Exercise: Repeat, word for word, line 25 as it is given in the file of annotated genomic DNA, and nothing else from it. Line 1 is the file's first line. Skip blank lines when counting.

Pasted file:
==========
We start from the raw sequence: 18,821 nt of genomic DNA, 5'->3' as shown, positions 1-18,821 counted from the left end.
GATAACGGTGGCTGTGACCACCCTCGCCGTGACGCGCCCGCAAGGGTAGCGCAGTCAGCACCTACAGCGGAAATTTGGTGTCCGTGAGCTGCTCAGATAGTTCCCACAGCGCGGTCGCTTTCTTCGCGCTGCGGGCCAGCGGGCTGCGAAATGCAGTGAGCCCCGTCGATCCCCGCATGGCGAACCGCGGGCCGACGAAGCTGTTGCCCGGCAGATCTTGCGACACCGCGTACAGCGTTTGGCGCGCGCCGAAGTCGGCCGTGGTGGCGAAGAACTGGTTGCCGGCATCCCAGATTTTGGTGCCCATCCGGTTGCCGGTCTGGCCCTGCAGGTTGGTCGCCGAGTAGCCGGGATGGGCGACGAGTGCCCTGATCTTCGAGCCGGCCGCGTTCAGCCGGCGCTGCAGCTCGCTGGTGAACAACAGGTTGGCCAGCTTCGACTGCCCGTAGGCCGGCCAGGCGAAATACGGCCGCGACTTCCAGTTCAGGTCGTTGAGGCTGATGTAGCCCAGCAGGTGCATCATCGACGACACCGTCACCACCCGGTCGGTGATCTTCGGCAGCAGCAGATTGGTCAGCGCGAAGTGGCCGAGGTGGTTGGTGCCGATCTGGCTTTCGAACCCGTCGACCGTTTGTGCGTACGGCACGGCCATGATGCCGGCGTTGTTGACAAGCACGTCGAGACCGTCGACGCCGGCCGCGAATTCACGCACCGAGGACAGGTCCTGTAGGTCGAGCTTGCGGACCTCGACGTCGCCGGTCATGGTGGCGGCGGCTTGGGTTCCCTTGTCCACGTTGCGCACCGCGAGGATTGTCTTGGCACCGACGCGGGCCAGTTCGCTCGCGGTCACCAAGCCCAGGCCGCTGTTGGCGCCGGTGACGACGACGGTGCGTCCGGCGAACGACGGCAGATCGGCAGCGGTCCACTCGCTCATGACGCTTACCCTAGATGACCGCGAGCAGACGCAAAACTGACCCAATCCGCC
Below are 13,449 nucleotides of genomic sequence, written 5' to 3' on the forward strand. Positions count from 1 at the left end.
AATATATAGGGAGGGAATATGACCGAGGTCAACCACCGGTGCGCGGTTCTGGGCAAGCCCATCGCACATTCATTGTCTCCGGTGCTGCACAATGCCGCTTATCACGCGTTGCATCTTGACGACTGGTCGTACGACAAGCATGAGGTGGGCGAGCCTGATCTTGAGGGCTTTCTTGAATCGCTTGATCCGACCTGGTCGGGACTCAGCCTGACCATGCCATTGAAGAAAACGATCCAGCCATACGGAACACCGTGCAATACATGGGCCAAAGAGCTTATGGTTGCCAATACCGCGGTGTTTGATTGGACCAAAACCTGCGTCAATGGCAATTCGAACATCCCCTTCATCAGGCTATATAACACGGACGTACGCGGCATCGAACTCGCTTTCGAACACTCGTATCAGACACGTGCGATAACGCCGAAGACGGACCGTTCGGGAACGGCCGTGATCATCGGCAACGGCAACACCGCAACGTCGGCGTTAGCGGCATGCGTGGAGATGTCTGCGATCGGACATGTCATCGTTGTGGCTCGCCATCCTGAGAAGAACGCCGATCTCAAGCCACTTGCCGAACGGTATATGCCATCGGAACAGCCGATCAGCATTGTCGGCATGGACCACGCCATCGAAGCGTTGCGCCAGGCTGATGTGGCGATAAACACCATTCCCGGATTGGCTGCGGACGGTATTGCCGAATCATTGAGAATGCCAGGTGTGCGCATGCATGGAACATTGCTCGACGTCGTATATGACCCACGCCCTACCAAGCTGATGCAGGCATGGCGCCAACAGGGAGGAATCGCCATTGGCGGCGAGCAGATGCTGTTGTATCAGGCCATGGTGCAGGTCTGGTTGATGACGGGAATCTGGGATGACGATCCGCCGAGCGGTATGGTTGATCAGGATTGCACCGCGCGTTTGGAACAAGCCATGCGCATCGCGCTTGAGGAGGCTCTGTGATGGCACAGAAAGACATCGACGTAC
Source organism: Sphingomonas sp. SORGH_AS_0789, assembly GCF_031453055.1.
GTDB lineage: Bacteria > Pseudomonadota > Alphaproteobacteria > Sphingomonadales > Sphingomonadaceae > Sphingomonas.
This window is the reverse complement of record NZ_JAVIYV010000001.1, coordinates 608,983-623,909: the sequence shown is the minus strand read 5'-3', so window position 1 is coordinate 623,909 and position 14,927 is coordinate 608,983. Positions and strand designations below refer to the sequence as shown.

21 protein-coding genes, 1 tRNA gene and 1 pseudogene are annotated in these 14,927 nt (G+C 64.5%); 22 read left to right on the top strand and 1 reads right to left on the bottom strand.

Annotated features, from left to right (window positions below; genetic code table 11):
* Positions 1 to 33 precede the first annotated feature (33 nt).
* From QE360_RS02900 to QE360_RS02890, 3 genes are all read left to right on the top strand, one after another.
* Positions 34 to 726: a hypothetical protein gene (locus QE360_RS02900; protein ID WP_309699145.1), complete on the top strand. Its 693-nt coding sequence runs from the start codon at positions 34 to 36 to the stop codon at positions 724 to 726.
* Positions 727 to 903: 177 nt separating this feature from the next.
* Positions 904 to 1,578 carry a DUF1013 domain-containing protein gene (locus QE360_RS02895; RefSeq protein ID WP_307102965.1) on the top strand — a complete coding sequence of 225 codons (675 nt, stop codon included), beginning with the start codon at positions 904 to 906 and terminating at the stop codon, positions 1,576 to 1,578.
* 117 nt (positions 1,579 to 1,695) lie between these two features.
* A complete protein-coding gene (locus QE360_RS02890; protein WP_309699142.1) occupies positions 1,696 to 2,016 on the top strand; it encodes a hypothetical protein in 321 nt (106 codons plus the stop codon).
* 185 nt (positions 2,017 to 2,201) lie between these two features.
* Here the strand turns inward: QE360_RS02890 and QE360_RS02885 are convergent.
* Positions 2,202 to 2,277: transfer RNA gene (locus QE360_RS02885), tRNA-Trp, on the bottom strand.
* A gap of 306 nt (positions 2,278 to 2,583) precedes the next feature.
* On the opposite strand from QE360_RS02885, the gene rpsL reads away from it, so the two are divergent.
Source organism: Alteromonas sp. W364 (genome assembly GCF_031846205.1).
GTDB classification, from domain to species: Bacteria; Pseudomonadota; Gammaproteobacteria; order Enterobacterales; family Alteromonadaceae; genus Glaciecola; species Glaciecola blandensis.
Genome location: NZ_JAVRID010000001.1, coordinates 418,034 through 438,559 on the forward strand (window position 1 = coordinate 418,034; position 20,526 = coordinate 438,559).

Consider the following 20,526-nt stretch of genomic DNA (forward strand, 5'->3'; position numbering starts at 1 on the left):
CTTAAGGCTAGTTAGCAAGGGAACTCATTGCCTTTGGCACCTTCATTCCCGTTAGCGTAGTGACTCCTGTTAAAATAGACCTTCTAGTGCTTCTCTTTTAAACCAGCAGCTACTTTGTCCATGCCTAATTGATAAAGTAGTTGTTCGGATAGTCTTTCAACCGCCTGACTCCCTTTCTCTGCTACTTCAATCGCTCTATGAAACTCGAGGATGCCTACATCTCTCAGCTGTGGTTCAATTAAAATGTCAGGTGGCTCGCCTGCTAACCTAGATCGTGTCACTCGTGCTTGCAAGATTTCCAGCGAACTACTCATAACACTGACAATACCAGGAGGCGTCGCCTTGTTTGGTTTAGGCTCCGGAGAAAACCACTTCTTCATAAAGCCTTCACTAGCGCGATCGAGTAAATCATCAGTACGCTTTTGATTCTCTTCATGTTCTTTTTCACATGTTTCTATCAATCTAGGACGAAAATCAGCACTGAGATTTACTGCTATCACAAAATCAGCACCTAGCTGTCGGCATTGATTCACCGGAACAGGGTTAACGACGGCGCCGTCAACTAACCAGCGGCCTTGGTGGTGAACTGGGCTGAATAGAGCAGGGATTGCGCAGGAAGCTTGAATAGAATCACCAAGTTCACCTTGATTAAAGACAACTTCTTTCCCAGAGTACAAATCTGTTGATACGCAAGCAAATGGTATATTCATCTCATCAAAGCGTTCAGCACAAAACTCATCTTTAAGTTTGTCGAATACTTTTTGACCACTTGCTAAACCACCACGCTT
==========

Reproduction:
Consider the following 20,526-nt stretch of genomic DNA (forward strand, 5'->3'; position numbering starts at 1 on the left):